Zooey Deschanel wears out her welcome

If you thought you couldn\'t get enough of her 21st century Diane Keaton routine, this sitcom will prove you wrong

By Matt Zoller Seitz

Published September 20, 2011 8:21PM (EDT)

Manic Pixie Dream Girl, coming through! Zooey Deschanel in "New Girl."
Manic Pixie Dream Girl, coming through! Zooey Deschanel in "New Girl."

If you thought you couldn't get enough of Zooey Deschanel's 21st century Diane Keaton routine -- the stammering, the fluttery hands, the retro singing, the game-for-anything klutziness -- the new Fox sitcom "New Girl" (Tuesdays 9 p.m./8 Central) will cure you of it. I won't bore you with analysis of Deschanel as an example of the "Manic Pixie Dream Girl"; if you don't know the phrase, click here, or watch almost anything Deschanel has ever appeared in, starting with "All the Real Girls" or "Elf." Suffice to say that if Deschanel didn't invent the MPDG prototype, she damn sure defined it -- and that it might be time to re-tool it, or maybe retire it for a while.

In fact, there are times in tonight's pilot where Deschanel's character, Jessica Day -- a goofy, highly emotional quasi-basket case recovering from a busted relationship with a cheater named Spencer -- seems as though what she needs isn't True Love, but tough love, or very strong medication.  To its credit, "New Girl" seems inclined to critique the Deschanel screen persona when it's not celebrating it as irresistibly darling. "I could pretend to be more like you, and live on a sparkly rainbow, drive a unicorn around and just sing all the time," a more jaded friend tells her. But while that's a good start, it's not enough to sustain a very thin, very cutesy sitcom that rarely rises above the merely pleasant.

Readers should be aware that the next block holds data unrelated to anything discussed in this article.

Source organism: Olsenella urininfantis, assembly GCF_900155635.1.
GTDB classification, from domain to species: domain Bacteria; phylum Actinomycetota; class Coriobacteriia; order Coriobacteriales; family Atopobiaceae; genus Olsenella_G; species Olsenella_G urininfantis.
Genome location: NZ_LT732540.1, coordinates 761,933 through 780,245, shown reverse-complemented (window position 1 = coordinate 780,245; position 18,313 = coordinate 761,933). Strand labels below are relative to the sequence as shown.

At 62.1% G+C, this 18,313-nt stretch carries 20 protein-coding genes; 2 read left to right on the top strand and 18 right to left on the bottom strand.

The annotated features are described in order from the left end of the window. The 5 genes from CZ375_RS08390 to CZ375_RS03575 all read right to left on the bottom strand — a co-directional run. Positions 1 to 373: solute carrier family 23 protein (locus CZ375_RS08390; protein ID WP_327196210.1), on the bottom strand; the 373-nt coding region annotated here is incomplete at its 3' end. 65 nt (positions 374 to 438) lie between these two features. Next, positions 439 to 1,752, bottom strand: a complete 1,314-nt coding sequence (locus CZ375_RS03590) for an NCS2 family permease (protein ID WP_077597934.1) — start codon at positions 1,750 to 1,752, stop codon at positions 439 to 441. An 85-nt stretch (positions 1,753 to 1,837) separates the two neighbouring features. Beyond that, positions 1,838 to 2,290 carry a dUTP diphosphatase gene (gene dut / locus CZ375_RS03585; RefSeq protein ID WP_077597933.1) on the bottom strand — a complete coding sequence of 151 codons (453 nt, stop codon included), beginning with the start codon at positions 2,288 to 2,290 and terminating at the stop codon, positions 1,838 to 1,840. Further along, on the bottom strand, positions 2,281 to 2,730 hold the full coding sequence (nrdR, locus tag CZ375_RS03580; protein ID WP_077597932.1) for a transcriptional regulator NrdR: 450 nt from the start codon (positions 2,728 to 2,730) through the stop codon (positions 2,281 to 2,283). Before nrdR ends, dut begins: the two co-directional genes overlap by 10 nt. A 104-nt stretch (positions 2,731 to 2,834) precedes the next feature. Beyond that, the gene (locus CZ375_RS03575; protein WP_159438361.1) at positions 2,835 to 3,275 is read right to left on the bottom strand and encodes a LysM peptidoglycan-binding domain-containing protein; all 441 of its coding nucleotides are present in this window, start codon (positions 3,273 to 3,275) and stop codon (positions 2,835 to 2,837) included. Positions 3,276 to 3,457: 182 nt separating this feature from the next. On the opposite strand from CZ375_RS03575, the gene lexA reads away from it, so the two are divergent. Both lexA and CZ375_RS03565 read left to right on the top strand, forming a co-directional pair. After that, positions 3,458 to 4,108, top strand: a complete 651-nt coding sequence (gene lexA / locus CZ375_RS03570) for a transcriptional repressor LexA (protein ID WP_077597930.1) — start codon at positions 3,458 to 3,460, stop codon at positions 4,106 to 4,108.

Not that the three male roommates with whom she moves in -- even-tempered Nick (Jake M. Johnson), preening fool Schmidt (Max Greenfield) and surly gym trainer Coach (Damon Wayans Jr.)-- are models of maturity and sense. From the looks of them, they're all in their late 20s or early 30s at least, which is really too old to be acting like college freshmen. (Schmidt compulsively takes his shirt off whenever he's in the presence of an attractive woman, the better to show off his fat-free torso.) But since we live in the age of the Seth Rogen/Jonah Hill/Zach Galifianakis/Paul Rudd-style man-boy, perhaps I'm wrong and this is actually the New Normal for single heterosexual men.

No matter: From the mallet-on-the-head running gag about Jessica cathartically weeping during "Dirty Dancing" to the finale, which finds the three guys leaving the hottest party of the year to go help mend her broken heart, "New Girl" is a collection of nice but unremarkable "bros are from Mars, chicks are from Venus" observations. And I'm not convinced it's a sensible follow-up for "Glee," its time slot lead-in. Unless the entire point of "New Girl" was to give preteen "Glee" fans a weightless fantasy vision of what it's like to be grown-up and independent in the big city -- in which case the show might become a huge hit with kids who haven't lived long enough to know how fast they'd run to avoid these people if they were real.

Matt Zoller Seitz

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